By Holly Beilin
On one of the first truly warm Sunday evenings of the year, Atlanta’s Old Fourth Ward park began to see an influx of hundreds of mat-carrying yogis. As seven o’clock neared, they lined up the colorful rectangles in neat parallel lines on the ground, waiting in eager anticipation for a teacher to begin instructing the choreographed sequence of stretches through a loudspeaker so even those all the way in the back could hear.
This is King of Pops yoga, and it has become an Atlanta warm weather tradition — the weekly hour-long outdoor yoga class is easily accessible by walkers, cyclists, and drivers, and basic enough to allow those who don’t know their asanas from their savasanas to participate.
The night is fun. It’s incredibly popular — drone shots taken overhead show as many as 800 people simultaneously twisting into tree pose. Thanks to frozen treat company King of Pops, it’s free.
And, undeniably, it has absolutely nothing to do with popsicles.
“I just see it as this public good that we want to provide,” explains Steven Carse, King of Pops co-founder. “The point of this is not to stroke our ego but to create something we can provide for the community.”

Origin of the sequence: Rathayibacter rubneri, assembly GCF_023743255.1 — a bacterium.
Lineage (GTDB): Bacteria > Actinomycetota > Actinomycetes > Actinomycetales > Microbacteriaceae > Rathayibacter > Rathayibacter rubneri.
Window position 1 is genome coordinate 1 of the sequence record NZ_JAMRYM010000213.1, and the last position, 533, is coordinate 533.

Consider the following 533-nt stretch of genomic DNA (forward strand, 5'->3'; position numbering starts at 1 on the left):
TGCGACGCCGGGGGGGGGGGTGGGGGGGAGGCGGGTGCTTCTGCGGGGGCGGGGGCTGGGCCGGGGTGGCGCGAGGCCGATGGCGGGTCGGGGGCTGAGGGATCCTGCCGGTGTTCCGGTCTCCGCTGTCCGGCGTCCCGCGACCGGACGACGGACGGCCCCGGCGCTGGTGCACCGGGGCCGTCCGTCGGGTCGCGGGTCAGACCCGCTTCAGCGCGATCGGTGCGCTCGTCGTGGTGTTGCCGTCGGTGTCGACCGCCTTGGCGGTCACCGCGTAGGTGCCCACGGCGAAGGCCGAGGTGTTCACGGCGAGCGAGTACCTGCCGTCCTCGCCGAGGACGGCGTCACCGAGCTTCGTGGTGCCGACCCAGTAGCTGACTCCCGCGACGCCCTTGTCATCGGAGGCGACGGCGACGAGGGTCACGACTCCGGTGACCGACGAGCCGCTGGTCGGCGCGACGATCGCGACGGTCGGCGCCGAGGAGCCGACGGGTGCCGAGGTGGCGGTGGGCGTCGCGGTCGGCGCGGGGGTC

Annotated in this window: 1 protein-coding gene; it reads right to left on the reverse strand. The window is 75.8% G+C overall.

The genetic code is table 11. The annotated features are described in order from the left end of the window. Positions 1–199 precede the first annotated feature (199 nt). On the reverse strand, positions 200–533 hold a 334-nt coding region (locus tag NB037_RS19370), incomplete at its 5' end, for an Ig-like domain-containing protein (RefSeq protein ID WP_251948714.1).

Some yogis do cool off by purchasing popsicles after the event, providing KOP with a built-in weekly event to sell that wouldn’t have otherwise existed. But just as many walk away empty-handed but happy, and the CEO is just fine with that.
“It associates endorphins with our brand. We just want to give people activities they enjoy from our brand,” he says.
King of Pops is, in it of itself, an enjoyable brand. Carse started the business after being let go from his corporate job in 2009. His inspiration came from the yearly trip he took with his brothers to South America where they looked forward to feasting on paletas: ice pops made from fresh or overripe fruit sold off a pushcart.
“We fell in love with the product and talked about it for years and years. So after I got laid off, the time was right, and I decided to try this whole popsicle thing out with very, very few expectations,” says Carse.
With $7,000 in the bank and a self-imposed deadline of April 1, Carse went in search of the ingredients he needed to build the business. He found a space in a shared kitchen and a pushcart that looked like the ones that paleta vendors used.